I'm sad I won't be able to attend my friend Sue Robertson's Joyful Art Exhibit opening at Art's and Cultural Exchange in Astoria for Art Walk that will be showing during the time I'm gone but I will get in to see it after I return. I'm encouraging my art loving friends from the peninsula to go see her show as she has great, great work! It kicks off the summer tourist season too!

Thursday, May 6, 2010

Coming Down and Putting Up

Morning All! I'm getting ready to put up a new group of paintings at Azure Day Spa in Ilwaco next week. Meaning I'm in the finishing stages of preparing the work - wiring up the canvases, putting on isolation coats, varnishing, taking pictures (with a terrible digital camera).

This picture will go up and is much brighter and more cheerful in real life. I call it "Migrations", it's 30" X 24" mixed media and I think I put a price of $425. I used technical inks, reduced fluid acrylics, absorbent ground and lovely patterning all over.

I have some other paintings I'll be showing over the next few posts that will be hung in that show and I'll be painting more too!

We've been doing intensive landscaping at our new home since the site was completely filled with beach sand and in order to prevent tracking indoors on our new floors AND to prevent serious erosion we planted local lawn and sod and it's been a big project. We're done now with that and are just finishing our shrub borders.

I'm going to be attending the Montserrat Encaustic Conference in Boston on June 10th through June 14th which I have been wanting to do for many years and it just so happened we had the airline points to do it this year so back in January I signed up for this - a great confluence of encaustic artists in this country - capped to 250.

Then on June 21st through June 25th I'm taking an Acrylic Workshop with Robert Burridge up in LaConner, WA - my friend Sue Robertson has taken many classes from him and highly recommends him. And since I feel the need for some change in my work - more texture maybe, more meaning definitely, more versatility in and direction in creating series of works, this seems to be the year - and the month for investing a bit in myself and my painting.

And let's not forget how important it is for an artist to get out and see new things, get excited about new patterns and combinations, bump into different opinions and ways of looking at the world. Several of my friends are in the process of planning wonderful trips and I just wish I could ride in their pocket as they travel to all parts of the world.

So all you readers - get out there this summer and sample the life all around you especially if you're going to new places and send us some pictures of your travels, even and especially if it's just interesting patterns or colors on pavement or on old walls!

Friday, April 30, 2010

And on to Poetry

Today is a new day for us as we have great hopes of finishing the sod in our landscape. Trying our best to get all of our plants planted and the sand kept safely tucked under lawn. It's blowing a cold north, northwest wind but we are motivated to get this main work done.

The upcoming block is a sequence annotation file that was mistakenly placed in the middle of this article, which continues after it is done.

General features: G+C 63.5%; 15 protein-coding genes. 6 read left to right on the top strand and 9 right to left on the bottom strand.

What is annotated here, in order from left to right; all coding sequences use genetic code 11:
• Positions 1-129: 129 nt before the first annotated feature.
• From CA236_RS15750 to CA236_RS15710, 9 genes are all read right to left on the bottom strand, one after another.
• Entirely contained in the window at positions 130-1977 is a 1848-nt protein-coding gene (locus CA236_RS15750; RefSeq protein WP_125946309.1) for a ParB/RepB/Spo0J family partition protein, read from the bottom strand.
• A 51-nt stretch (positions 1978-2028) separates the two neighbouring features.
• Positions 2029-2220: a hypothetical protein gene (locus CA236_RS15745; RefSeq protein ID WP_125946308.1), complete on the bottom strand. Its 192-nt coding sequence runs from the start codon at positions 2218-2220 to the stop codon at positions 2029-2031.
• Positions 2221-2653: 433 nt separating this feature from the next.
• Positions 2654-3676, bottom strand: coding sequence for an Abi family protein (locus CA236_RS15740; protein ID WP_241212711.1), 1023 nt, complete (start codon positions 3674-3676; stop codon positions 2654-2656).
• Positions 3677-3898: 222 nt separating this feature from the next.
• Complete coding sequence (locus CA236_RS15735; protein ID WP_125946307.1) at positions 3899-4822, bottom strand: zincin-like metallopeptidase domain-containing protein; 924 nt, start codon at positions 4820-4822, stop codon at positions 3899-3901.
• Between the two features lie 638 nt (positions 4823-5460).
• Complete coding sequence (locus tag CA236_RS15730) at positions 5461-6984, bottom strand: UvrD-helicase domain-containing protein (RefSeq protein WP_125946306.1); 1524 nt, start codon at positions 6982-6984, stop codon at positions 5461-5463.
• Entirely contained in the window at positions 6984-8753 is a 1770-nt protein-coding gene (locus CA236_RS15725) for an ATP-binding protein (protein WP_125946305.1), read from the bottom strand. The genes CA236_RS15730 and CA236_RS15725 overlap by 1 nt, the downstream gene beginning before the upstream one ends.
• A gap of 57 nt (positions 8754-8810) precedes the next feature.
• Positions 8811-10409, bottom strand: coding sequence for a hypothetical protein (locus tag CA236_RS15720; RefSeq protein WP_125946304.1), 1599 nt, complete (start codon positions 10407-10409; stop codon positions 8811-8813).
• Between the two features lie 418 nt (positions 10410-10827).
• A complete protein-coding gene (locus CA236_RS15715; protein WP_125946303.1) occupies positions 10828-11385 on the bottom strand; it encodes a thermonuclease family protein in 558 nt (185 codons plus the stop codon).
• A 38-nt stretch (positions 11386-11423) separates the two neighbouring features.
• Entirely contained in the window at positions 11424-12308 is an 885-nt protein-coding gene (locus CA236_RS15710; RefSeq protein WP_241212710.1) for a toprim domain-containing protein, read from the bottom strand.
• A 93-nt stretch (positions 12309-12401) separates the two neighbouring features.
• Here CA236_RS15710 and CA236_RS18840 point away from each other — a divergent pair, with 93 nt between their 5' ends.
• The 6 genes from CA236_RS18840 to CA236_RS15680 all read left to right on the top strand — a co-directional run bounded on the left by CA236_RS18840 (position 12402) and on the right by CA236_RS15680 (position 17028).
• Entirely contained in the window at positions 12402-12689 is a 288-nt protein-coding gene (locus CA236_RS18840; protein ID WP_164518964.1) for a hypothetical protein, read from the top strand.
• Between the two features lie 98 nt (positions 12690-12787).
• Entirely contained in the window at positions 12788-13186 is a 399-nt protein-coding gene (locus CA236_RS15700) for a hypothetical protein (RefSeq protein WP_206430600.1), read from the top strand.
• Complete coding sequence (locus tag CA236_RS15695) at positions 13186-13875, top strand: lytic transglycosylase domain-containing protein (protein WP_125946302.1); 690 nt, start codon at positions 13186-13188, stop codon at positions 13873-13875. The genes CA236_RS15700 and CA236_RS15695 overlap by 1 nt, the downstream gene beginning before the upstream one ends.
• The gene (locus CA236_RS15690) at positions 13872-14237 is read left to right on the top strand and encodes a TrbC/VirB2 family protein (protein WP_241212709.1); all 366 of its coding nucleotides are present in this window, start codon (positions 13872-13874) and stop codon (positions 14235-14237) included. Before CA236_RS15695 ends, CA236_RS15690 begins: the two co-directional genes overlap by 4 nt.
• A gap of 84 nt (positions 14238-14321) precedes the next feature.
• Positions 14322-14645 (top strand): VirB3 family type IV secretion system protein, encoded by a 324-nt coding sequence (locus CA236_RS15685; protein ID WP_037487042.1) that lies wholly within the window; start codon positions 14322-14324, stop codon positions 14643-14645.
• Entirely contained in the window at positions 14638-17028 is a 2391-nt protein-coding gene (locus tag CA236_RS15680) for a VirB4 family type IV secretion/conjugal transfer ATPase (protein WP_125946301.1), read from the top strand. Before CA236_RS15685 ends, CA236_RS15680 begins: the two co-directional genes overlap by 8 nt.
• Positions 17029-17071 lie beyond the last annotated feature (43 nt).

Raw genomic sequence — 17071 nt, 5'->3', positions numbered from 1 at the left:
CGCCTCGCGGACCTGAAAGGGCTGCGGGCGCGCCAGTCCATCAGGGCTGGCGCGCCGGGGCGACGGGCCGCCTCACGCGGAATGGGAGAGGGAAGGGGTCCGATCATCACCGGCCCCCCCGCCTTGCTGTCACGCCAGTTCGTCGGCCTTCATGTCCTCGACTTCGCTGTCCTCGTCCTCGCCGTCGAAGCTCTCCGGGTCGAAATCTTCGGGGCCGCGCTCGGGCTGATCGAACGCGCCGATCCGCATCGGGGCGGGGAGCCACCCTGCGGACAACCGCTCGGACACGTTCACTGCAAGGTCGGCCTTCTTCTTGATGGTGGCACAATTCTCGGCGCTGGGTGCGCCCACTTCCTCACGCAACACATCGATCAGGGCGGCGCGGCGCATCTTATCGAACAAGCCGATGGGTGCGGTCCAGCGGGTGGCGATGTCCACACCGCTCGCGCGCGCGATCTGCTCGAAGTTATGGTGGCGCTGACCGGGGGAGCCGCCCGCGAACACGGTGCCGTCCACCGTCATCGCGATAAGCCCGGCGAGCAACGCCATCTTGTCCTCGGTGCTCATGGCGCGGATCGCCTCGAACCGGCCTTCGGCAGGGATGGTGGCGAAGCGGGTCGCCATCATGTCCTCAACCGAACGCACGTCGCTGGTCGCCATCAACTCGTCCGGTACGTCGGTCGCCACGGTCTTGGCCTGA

The painting I've posted for today is called "Poetry" and it's 20" X 20" and is $300. As you can see I'm still having trouble with my camera, overexposing on the right hand top and not picking up true color which is a strong yellow gold. This painting was a remake of an older self portrait painting I had done and I like it much better in it's new life. I combined colored paper towel pieces and hand made stencils and it came together the way I like the work to do. This is a favorite.

I subscribe to a free online Art new letter/email from an oil painter named Robert Genn that comes twice a week to me and today he talked about how an artists style becomes somewhat hard-wired, even if they are flexible in many other ways. (I'll put a link to his site over on the right hand side so you can sign up for this free newsletter yourself if you'd like. I agree about half the time with what he says but it's always interesting to hear what another artist has to say.) His premise being that we need not try to change our style so much as go deeper and embrace that style. I regularly have thoughts about landscape painting in oils but it may be that I would never be satisfied with any of my work unless it was very abstract. So maybe it's time to embrace and go deeper into the original abstract and hope there are people out their who also enjoy symbolic patterning and can bond with these paintings. Any thoughts from you artists out there?

My show at Arts & Cultural Exchange is coming down on Sunday and I will have those pieces in my home studio. An I hope to line up a new series of work at Azure this coming week.
Happy painting, and happy poetry too!

Wednesday, April 28, 2010

Hailing again

How do you like this painting? I call it 1950 Night Traffic and it's a 10" X 8" and is $45. It has a lot of reduced crackle paste on it so it's not functioning like crackle paste but more like a gritty light molding paste.

I point this out because when I started this painting I wanted to play around with yellow and purple and before I knew it I had a night scene and traffic and building lights bouncing off wet pavement. I guess those late night city work nights driving in traffic or waiting for the bus are still right there in the old memory because I was right there again, cold and shivering!

Speaking of shivering, I woke up this morning and it was hailing. Both dogs couldn't wait to go out and being the furry double coated kinds of dogs it really was their kind of weather. Have I mentioned my dogs are a Samoyed girl named Delilah, now 10 years old whom I got as a rescue, and Keir my 6 year old boy, black and white Sheltie - Shetland Sheep Dog. Excellent dogs to raise together by the way. Both heavy coated with outside guard hairs and inside soft fluffy fur.